Bill Self kept saying he wanted more from Andrew Wiggins, his freshman star. Others wanted more, too. Outside of Kansas, everyone wanted domination. They couldn’t just settle for just good. They wanted transcendence.
It was unfair, Self said, but ...
“He leaves me wanting more.”
Maybe this latest performance from Wiggins is what Self envisioned — at least for a night. What else could Wiggins do on Wednesday night against Iowa State? Here he was in the final minutes, finishing a follow in traffic after a miss from Joel Embiid. Then driving into the lane and drawing an intentional foul. Then finishing a two-handed slam in transition after a Kansas steal.
Premium content for only $0.99
For the most comprehensive local coverage, subscribe today.
It was Wiggins taking over, going into alpha-dog mode with the game in the balance, closing out the 16th-ranked Cyclones with a six-point burst in No. 6 Kansas' 92-81 victory on Wednesday night at Allen Fieldhouse.
“A lot of things are slowing down for me,” Wiggins said.
Four days after scoring a career-high 27 points against TCU, Wiggins went two better with 29 points and seven rebounds as the Jayhawks moved to 7-0 in the Big 12 for the third straight season.
“He’s so aggressive right now,” Iowa State coach Fred Hoiberg said. “… That’s scary.”
Perhaps it wasn’t transcendence, or anything like that. How can you really expect an 18-year-old to live up to that kind of hype? But it was a young star rising to the occasion against another Big 12 contender. Wiggins has often been his most complete self when Kansas has played the best teams on its schedule. Earlier this month, he scored 17 points and grabbed 19 rebounds in a 77-70 victory at Iowa State. Here it was again.
“I don’t care what anybody says,” Self said. “He’s been good all year. He just hasn’t lived up to the hype, which is not fair to him because there’s no way he could have.”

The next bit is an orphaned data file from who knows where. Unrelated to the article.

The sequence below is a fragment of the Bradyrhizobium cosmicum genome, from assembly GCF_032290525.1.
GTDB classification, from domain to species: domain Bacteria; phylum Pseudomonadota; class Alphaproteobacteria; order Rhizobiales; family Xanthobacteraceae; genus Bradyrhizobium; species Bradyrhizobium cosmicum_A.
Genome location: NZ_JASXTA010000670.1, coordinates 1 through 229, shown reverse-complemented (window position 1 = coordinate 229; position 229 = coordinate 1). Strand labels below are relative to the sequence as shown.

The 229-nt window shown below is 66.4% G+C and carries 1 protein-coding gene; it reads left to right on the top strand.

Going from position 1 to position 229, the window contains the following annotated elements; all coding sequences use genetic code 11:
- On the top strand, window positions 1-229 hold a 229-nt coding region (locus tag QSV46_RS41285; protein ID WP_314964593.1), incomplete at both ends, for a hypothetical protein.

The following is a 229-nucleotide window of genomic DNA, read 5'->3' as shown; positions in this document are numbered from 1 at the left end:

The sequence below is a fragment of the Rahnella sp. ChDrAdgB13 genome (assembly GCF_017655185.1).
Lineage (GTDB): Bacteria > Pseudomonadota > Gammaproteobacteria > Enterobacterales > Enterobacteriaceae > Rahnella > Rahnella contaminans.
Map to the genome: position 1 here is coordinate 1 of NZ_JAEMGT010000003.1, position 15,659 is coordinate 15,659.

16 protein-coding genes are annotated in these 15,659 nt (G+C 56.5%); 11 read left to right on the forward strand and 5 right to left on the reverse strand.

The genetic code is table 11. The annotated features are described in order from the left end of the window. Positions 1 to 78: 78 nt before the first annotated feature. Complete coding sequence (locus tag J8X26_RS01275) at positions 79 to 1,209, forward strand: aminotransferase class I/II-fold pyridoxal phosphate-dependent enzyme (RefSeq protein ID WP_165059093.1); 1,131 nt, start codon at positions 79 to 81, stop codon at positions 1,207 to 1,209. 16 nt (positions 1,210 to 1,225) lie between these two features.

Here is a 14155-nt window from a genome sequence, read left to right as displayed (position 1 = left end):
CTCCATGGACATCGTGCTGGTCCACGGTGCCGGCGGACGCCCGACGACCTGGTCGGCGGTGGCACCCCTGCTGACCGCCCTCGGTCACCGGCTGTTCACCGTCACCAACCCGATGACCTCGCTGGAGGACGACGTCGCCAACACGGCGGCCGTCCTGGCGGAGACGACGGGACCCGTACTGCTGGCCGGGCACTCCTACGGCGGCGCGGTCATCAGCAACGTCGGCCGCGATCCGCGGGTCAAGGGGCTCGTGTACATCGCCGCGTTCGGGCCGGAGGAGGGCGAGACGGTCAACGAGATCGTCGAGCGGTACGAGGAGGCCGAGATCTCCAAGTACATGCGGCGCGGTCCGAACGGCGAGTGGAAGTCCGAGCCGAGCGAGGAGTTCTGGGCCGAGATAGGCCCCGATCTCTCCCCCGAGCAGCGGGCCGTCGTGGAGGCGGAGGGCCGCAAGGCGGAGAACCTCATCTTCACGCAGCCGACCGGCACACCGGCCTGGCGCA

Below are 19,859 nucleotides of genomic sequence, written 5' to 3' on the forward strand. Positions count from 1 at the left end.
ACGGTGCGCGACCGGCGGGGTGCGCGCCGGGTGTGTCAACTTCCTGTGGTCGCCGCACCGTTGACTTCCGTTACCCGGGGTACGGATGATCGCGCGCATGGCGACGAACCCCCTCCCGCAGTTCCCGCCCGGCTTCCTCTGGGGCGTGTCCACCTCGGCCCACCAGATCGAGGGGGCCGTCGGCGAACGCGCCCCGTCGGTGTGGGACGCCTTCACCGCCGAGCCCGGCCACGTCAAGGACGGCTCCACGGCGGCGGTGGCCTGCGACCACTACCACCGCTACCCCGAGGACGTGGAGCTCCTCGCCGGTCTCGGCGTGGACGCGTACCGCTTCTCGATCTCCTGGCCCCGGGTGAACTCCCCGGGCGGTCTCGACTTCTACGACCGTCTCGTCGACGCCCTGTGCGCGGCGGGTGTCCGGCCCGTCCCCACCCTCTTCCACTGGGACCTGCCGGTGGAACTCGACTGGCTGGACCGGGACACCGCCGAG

Hype can be a fickle thing, of course. But this still appeared to be Wiggins 2.0, a young player learning how to harness his gifts.
“He’s certainly being more aggressive,” Self said.
The game appeared to turn in the final minutes, when Wiggins drew an intentional foul on Iowa State’s Dustin Hogue with 3:27 left. Hogue wrapped up Wiggins, trying to stop a layup, and the foul ignited a minor scrum under the KU basket.
“I thought Dustin was just trying to prevent a layup,” Hoiberg said.
Wiggins felt it was the right call — and felt might have been the right word.
“It hurt,” Wiggins, “So I thought something was wrong. It wasn’t a normal foul.”
Moments later, after Wiggins hit two free throws, he added another bucket on an athletic follow layup. Just like that, a four-point lead had turned into a 79-72 advantage with three minutes left. One possession later, Wiggins finished the run with a two-handed slam in transition. By Wiggins standards, it was a pretty standard jam.
“Better safe than sorry,” Wiggins said.
Of course, the Jayhawks (16-4) become even scarier when you glance at the numbers beyond Wiggins. Sophomore forward Perry Ellis added 20 points on 8-of-12 shooting, while junior guard Naadir Tharpe managed the game with 12 points and 12 assists. And managed might be the right word.
“I always go to him for advice,” Wiggins said after the game. “That’s what we need in a point guard.”
“His ability to get the ball to guys where they can score,” Self said, “it’s getting better all the time."
After nearly surrendering a 30-14 lead in the first half, the Jayhawks buckled down and rode Wiggins’ hot hand to a victory. They maintained their stranglehold on first place in the Big 12. And Wiggins hit 10 of 16 from the field while drilling four of six from the three-point line.
It wasn’t perfect.
After the Jayhawks built a double-digit lead in the second half, the Cyclones cut the lead to 73-72 on a three-pointer from sophomore Georges Niang.
For nearly 10 minutes on Wednesday, the Jayhawks had been a fine-tuned machine, rolling up a 30-14 lead at the 10:41 mark of the first half. By that point, the Jayhawks had more offensive rebounds (six) than Iowa State’s five total rebounds. And that was a pretty good stat to sum up the early destruction.
But then the shots stopped falling, the defense went a little lax, and Iowa State finished the half on a 29-16 run. For the final 10 minutes of the half, it was almost as if Kansas was content to get into a three-point shooting contest.
Not the smartest of plans. The Cyclones finished the night shooting 48 percent and hit 10 of 26 from three-point range. That was six more three-pointers than the Cyclones hit in the 77-70 loss to KU in Ames.
But in the end, the Jayhawks had enough offense. More than that, they had enough Wiggins.
“He’s just going out there and just playing basketball,” Tharpe said. “At the beginning, I talked to him about this a lot. He was going out there trying to think, trying to make everybody else happy. And that’s not what he needs to do. He needs to just play for himself and play for the team.”